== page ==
Contxto – Brazilian online retail company B2W did some shopping this week. It has added to its cart and proceeded to checkout with Supermercado Now, an online supermarket platform. The acquisition was completed for an undisclosed amount.
A digital supermarket
Marco Zolet, Cristiane Dias, and Diego Kawaoka co-founded and launched Supermercado Now in 2016. It reportedly has around 30 supermarket chains and over 200,000 active users at the time of this acquisition.
All you need to do is select your preferred supermarket and then fill your digital shopping cart.
The vendor can prepare the order for pickup, or if you’re super busy (or feeling extra lazy) the goods can be delivered to your location within two hours.
Supermercado Now made money by charging the supermarket chains it partnered with. Specifically a fee for every sale managed by its platform.
Food for thought
San Francisco’s Instacart was the inspiration for Brazilian Supermercado Now.
And it’s currently facing strikes for low wage earnings from its independent deliverers. This is largely explained by recent changes Instacart made to its tipping policy. These protesters were managed as independent workers and consequently, part of the growing gig economy.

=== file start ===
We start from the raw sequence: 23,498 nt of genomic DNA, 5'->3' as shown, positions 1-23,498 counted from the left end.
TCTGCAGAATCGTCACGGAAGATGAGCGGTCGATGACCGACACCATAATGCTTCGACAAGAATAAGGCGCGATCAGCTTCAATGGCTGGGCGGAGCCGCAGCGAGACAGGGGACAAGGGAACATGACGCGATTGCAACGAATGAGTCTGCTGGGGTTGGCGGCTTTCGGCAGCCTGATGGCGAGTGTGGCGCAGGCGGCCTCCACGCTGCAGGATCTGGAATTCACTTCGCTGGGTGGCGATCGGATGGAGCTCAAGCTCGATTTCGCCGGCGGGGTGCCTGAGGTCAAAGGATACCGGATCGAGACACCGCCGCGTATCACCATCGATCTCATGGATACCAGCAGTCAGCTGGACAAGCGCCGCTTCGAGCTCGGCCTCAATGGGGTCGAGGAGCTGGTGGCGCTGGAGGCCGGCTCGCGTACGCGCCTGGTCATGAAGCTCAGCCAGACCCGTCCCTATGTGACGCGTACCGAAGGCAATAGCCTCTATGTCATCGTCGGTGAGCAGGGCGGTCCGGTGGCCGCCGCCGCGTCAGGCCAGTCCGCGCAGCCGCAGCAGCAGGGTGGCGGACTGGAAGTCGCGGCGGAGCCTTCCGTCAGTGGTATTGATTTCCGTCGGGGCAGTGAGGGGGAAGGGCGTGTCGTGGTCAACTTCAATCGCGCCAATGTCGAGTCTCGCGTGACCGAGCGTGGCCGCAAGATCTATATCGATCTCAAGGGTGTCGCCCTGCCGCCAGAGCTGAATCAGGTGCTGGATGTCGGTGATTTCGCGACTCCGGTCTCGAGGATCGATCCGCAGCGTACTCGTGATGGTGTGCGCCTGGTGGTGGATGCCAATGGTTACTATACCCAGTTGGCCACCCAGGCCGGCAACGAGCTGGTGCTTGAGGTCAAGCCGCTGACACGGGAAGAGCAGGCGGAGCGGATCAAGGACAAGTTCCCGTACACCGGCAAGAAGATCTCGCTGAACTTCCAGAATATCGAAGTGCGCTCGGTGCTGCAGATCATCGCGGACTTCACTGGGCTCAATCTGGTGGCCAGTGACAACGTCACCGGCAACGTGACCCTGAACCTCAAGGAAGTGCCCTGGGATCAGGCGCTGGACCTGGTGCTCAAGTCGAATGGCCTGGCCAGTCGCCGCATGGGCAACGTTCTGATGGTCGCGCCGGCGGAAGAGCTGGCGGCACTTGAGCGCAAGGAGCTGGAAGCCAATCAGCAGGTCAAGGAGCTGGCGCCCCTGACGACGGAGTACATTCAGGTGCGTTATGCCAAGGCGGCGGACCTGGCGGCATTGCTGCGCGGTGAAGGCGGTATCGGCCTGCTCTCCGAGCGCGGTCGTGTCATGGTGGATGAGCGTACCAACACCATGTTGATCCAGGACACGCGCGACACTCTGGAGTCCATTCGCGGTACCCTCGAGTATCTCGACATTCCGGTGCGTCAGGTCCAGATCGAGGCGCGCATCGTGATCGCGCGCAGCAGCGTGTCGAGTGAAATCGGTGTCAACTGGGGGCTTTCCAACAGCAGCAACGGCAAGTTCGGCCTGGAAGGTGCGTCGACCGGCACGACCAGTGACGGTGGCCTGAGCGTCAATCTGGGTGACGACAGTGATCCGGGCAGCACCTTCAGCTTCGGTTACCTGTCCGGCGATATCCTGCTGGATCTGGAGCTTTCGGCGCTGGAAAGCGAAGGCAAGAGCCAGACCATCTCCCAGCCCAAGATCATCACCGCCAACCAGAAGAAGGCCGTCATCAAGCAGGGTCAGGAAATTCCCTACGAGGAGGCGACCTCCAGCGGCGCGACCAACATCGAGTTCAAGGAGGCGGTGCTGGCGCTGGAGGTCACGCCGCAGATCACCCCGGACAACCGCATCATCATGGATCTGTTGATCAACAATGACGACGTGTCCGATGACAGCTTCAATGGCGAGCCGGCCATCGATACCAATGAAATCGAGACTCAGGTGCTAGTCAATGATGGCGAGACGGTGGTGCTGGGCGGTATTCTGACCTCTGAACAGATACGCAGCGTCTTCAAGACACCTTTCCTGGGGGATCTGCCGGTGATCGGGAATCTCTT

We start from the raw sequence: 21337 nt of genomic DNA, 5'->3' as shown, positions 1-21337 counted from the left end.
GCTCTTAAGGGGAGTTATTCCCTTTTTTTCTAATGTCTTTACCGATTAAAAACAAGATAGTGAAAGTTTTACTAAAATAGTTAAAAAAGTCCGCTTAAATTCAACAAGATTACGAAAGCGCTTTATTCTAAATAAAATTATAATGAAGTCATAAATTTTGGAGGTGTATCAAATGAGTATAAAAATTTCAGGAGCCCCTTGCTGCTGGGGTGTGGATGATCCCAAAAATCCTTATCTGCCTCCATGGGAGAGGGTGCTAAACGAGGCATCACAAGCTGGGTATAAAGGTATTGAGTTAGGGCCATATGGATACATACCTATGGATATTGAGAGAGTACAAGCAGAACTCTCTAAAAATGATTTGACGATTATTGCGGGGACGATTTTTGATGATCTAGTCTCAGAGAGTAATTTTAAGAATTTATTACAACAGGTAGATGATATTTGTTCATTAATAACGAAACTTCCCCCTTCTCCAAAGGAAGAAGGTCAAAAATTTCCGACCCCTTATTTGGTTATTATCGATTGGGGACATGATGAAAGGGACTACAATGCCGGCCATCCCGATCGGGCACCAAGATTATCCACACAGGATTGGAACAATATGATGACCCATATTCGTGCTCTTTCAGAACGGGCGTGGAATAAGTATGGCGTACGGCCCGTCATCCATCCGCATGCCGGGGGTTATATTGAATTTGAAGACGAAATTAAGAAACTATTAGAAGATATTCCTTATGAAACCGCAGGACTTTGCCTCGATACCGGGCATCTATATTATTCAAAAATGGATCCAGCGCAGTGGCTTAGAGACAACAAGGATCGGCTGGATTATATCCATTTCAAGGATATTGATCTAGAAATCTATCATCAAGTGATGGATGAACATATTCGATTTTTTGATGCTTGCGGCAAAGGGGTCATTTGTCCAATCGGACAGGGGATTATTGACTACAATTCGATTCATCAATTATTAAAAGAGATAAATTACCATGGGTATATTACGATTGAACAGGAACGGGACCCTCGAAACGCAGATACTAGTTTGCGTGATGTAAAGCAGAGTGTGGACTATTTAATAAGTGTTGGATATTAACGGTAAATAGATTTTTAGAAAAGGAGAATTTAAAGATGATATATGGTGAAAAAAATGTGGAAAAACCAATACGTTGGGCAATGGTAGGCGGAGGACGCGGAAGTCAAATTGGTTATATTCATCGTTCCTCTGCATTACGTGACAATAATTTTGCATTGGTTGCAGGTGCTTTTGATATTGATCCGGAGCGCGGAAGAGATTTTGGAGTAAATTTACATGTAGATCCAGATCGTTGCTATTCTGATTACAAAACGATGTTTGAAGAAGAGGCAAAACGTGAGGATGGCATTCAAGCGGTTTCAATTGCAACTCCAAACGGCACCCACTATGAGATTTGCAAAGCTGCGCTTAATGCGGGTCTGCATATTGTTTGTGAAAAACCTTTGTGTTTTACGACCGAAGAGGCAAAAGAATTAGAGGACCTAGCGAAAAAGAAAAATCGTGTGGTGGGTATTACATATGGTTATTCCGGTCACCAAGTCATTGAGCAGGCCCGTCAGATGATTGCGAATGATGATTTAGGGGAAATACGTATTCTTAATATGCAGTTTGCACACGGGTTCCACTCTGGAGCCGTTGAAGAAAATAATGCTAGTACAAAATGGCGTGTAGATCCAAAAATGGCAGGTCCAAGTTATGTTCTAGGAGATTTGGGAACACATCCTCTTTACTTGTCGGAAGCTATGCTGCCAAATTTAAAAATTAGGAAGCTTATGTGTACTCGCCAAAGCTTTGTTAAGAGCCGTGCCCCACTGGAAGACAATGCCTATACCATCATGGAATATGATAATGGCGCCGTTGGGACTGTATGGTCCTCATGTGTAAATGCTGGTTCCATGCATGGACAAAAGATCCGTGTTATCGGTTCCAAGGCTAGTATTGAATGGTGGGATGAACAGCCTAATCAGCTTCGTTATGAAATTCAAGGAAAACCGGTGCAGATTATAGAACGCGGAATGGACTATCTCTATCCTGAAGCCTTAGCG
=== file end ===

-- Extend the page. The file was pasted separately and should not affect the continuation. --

Now, in the past, Rappi has faced backlash from its freelancing delivery peeps for low wages. Consequently, I wonder if it’s a matter of time for something similar to happen with Supermercado Now or Cornershop.
In the latter’s case, a shopper/deliverer charges a fee depending on the total amount a user bought. In Mexico, purchases for more than MXN$300 (about US$16) come with a MXN$89 (around US$4.75) fee. Meanwhile, groceries sold above MXN$500 (US$26) have a MXN$69 (around US$3.50) fee. Plus whatever amount a user gives in tips.
And as the saying goes: history doesn’t repeat itself, but it often rhymes.
If there are independent deliverers for Cornershop or Supermercado Now that highly rely on their work with the startups for income, things could get ugly if demand falls. It could worsen if users are encouraged to pick up their groceries at the store, thus cutting the deliverer out of the equation.
Moreover, these Latam startups may feel pressured to cut costs as retailers develop their own delivery applications. Or, others, such as Amazon Fresh, were to arrive unexpectedly to Latin America to provide their own grocery delivery service.
Guess we’ll just have to wait n’ see.